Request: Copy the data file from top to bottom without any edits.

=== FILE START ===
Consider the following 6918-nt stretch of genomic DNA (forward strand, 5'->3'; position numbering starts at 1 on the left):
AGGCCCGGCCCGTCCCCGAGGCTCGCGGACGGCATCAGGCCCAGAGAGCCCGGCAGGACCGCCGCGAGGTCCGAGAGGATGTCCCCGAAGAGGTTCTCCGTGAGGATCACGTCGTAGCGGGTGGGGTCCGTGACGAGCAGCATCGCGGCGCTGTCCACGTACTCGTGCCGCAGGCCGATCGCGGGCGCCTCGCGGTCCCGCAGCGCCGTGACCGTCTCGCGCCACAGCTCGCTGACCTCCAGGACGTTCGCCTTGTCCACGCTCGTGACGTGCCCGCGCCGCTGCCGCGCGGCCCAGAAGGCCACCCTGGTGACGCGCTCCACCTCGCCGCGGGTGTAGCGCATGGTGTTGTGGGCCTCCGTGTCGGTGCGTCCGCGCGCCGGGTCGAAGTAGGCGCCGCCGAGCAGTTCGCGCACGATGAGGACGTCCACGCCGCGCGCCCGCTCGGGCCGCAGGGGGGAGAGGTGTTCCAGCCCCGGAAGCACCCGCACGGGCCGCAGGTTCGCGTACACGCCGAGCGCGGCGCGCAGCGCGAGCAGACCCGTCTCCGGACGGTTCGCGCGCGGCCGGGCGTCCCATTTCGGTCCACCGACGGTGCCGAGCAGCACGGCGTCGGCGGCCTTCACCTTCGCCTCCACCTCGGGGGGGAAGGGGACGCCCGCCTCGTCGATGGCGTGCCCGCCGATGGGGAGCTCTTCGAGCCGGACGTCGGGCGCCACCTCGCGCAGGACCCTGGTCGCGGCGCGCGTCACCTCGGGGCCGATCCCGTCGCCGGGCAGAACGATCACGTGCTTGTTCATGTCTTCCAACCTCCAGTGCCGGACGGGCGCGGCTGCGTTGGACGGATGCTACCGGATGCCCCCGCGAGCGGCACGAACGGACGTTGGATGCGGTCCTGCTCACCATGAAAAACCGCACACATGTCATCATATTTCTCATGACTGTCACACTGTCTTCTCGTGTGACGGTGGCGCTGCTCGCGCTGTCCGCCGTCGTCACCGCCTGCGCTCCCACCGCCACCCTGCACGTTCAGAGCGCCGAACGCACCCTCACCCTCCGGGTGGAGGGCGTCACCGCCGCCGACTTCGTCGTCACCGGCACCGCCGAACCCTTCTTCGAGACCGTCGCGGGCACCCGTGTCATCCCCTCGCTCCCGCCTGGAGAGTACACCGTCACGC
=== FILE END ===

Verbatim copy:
Consider the following 6918-nt stretch of genomic DNA (forward strand, 5'->3'; position numbering starts at 1 on the left):
AGGCCCGGCCCGTCCCCGAGGCTCGCGGACGGCATCAGGCCCAGAGAGCCCGGCAGGACCGCCGCGAGGTCCGAGAGGATGTCCCCGAAGAGGTTCTCCGTGAGGATCACGTCGTAGCGGGTGGGGTCCGTGACGAGCAGCATCGCGGCGCTGTCCACGTACTCGTGCCGCAGGCCGATCGCGGGCGCCTCGCGGTCCCGCAGCGCCGTGACCGTCTCGCGCCACAGCTCGCTGACCTCCAGGACGTTCGCCTTGTCCACGCTCGTGACGTGCCCGCGCCGCTGCCGCGCGGCCCAGAAGGCCACCCTGGTGACGCGCTCCACCTCGCCGCGGGTGTAGCGCATGGTGTTGTGGGCCTCCGTGTCGGTGCGTCCGCGCGCCGGGTCGAAGTAGGCGCCGCCGAGCAGTTCGCGCACGATGAGGACGTCCACGCCGCGCGCCCGCTCGGGCCGCAGGGGGGAGAGGTGTTCCAGCCCCGGAAGCACCCGCACGGGCCGCAGGTTCGCGTACACGCCGAGCGCGGCGCGCAGCGCGAGCAGACCCGTCTCCGGACGGTTCGCGCGCGGCCGGGCGTCCCATTTCGGTCCACCGACGGTGCCGAGCAGCACGGCGTCGGCGGCCTTCACCTTCGCCTCCACCTCGGGGGGGAAGGGGACGCCCGCCTCGTCGATGGCGTGCCCGCCGATGGGGAGCTCTTCGAGCCGGACGTCGGGCGCCACCTCGCGCAGGACCCTGGTCGCGGCGCGCGTCACCTCGGGGCCGATCCCGTCGCCGGGCAGAACGATCACGTGCTTGTTCATGTCTTCCAACCTCCAGTGCCGGACGGGCGCGGCTGCGTTGGACGGATGCTACCGGATGCCCCCGCGAGCGGCACGAACGGACGTTGGATGCGGTCCTGCTCACCATGAAAAACCGCACACATGTCATCATATTTCTCATGACTGTCACACTGTCTTCTCGTGTGACGGTGGCGCTGCTCGCGCTGTCCGCCGTCGTCACCGCCTGCGCTCCCACCGCCACCCTGCACGTTCAGAGCGCCGAACGCACCCTCACCCTCCGGGTGGAGGGCGTCACCGCCGCCGACTTCGTCGTCACCGGCACCGCCGAACCCTTCTTCGAGACCGTCGCGGGCACCCGTGTCATCCCCTCGCTCCCGCCTGGAGAGTACACCGTCACGC